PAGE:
I’ve just returned from a trip up to Charleston, South Carolina (more about that in an impending wander guide), and I’m finally ready to get into the swing of the holidays. I’ve been very resolved to not get swept up into a tornado of obligation so that I can really spend time enjoying the holidays—wreath making, decorating, gift wrapping, and best of all, baking. This light tart is an unexpected holiday treat. It’s lightly spiced, fluffy, and creamy. It’s as good as it looks. When Stonyfield reached out to me about trying their new Petite Crème, it was a no brainer. Organic dairy is a go for me. But I had no idea how addicted to the stuff I’d become. It was all I could do to save a few for recipe development. Since receiving my box in the mail, the Petite Crème has become my go to responsible dessert all by itself (contrary to popular belief, I do not live on cake alone) as well as my middle-of-the-day-can’t-stop snack. I’ve never been a big fan of Greek yogurt, and this stuff really bridges the gap for me. All the protein but milder & creamier. Basically I like it because it’s just as good for you but tastes worse for you, i.e. delicious. And even better, it’s technically cheese. Since I’m a self-proclaimed turophile, this is a categorically good thing. You don’t really need to bake with it, it’s great dolloped on boozy, spice poached fruit. But I’d been dying to try my hand at this riff on an Alsatian cheese tart, so I used this as an opportunity to try it out.
So I’ve been thinking. How do I make time for the activities I want to do, need to do, not just the demands I have to attend to? This year has been a year of me failing in that respect. What I would call a micro-dark-night-of-the-soul prompted me to think about how I’m living my life. I realized I can’t go on this way. My spiritual life and health have been largely put on the back burner while work has been full flame. That’s fine, a season for everything and all that. But as someone interested in the idea of sustainability for the rest of the planet, I think I should probably invest some energy into creating a sustainable life for myself. I used to do yoga 5-6 times a week. I do yoga approximately never and a half times a week now. Morning meditation has fallen to the way side in favor of morning email checking in bed. But this morning I woke up and did something I haven’t given myself permission to do in a long time: I read. Literature. I’ve resolved to give myself permission to take care of myself so that I can enjoy life instead of just letting it bulldoze over me. Mornings henceforth are for meditation & at least 20 minutes of reading from now on. No email until that’s done. So that I can begin my day with the assertion that my mind belongs to me.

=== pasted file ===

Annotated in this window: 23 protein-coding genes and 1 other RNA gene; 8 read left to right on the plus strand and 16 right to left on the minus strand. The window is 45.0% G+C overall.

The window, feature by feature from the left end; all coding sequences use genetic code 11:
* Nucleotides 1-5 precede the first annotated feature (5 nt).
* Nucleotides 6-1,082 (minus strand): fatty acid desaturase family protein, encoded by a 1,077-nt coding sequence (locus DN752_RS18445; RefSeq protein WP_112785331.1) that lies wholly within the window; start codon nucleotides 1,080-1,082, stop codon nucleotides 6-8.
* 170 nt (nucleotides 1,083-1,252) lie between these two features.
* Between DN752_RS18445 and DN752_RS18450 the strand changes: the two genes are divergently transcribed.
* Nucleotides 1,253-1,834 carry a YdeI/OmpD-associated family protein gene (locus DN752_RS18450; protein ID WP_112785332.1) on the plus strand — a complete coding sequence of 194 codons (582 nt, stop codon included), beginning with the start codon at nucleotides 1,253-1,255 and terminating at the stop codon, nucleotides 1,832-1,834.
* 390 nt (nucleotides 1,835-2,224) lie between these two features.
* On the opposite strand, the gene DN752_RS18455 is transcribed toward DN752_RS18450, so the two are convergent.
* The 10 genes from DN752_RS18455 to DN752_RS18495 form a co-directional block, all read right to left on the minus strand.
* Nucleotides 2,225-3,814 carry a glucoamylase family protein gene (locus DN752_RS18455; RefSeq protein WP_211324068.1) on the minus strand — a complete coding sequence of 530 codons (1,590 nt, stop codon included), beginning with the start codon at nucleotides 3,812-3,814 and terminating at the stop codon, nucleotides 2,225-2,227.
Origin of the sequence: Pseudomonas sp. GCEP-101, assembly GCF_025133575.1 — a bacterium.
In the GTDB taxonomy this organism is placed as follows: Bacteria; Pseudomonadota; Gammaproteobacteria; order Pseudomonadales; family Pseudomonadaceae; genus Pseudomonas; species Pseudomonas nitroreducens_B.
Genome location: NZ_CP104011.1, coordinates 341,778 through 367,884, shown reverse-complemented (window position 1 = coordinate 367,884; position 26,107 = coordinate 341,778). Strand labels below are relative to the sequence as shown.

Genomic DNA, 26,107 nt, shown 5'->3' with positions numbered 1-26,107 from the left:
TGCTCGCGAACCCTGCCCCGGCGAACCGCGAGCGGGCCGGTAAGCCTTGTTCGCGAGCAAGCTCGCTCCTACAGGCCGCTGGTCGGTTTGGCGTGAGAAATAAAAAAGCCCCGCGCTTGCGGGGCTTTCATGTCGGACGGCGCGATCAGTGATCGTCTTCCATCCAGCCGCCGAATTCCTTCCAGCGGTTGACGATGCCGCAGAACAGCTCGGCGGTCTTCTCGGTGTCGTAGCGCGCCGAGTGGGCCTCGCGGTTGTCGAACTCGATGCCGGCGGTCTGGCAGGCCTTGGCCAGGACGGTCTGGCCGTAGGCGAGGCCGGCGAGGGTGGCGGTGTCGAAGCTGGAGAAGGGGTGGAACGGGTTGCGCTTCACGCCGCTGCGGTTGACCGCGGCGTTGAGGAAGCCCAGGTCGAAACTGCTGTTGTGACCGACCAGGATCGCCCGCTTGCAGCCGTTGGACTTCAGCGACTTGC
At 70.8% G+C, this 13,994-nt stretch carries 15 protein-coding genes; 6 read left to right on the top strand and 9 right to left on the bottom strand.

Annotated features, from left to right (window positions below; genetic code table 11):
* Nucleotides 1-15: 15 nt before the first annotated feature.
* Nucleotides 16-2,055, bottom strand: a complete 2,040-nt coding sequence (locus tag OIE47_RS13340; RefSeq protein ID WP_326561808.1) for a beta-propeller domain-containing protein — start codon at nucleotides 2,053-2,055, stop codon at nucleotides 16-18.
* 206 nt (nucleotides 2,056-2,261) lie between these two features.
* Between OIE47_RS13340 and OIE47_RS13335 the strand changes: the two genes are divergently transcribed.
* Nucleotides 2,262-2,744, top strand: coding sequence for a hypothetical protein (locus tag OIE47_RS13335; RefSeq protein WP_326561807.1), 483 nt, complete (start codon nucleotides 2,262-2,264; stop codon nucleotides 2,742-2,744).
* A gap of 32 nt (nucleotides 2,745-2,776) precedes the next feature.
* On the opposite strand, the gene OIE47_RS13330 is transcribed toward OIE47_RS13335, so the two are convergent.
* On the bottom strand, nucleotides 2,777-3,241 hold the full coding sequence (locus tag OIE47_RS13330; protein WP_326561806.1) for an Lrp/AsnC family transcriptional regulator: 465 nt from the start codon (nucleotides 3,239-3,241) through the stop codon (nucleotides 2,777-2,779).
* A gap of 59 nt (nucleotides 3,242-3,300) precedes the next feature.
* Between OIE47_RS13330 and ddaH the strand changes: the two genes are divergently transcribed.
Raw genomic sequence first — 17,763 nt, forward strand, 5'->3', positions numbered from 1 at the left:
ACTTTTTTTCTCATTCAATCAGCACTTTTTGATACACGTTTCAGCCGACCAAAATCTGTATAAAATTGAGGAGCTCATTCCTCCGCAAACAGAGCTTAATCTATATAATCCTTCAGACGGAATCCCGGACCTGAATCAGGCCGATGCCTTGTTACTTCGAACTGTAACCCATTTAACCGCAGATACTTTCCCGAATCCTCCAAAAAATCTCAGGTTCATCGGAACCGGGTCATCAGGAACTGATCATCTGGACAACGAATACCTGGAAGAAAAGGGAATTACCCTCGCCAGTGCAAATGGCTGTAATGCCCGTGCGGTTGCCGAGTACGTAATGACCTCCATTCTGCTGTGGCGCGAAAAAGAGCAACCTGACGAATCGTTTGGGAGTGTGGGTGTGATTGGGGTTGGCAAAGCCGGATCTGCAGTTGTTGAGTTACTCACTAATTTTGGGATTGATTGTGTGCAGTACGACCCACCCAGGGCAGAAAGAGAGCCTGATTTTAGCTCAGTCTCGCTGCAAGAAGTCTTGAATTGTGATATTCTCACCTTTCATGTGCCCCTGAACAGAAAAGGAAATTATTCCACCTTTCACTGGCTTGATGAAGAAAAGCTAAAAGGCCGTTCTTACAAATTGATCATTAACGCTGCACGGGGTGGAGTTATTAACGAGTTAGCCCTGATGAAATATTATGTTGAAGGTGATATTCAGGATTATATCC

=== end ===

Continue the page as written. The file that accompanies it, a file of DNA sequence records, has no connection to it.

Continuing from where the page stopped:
I’ve been reading a book my mom gave me, and in this book the author puts forth the idea that you should always say “no” to something unless it’s a clear “hell yes!” for you. I like this idea. It simplifies the items I keep in my home, the people I choose to work with, the people I choose to be friends with, and how I choose to spend my time. All I have to do is ask myself “is this a clear yes?” If it isn’t, it’s a clear no. Simple as that. Saying no isn’t easy. We’re inundated with social pressure. Our phones buzz constantly. Not only that, but what everyone else is doing is always visible. That can create the illusion that you should be doing everything everyone else is doing. Not so. A gracious no will almost always be accepted no matter how much you fear the other party will resent it. The idea that 90% of what flies at you in a day doesn’t actually need your attention is wildly liberating. A quote on one of the pages reads “You cannot overestimate the unimportance of practically everything.” This is now my mantra. Things that matter are my health, my relationships, and finding the way in which I can contribute most through my work. Everything else is noise.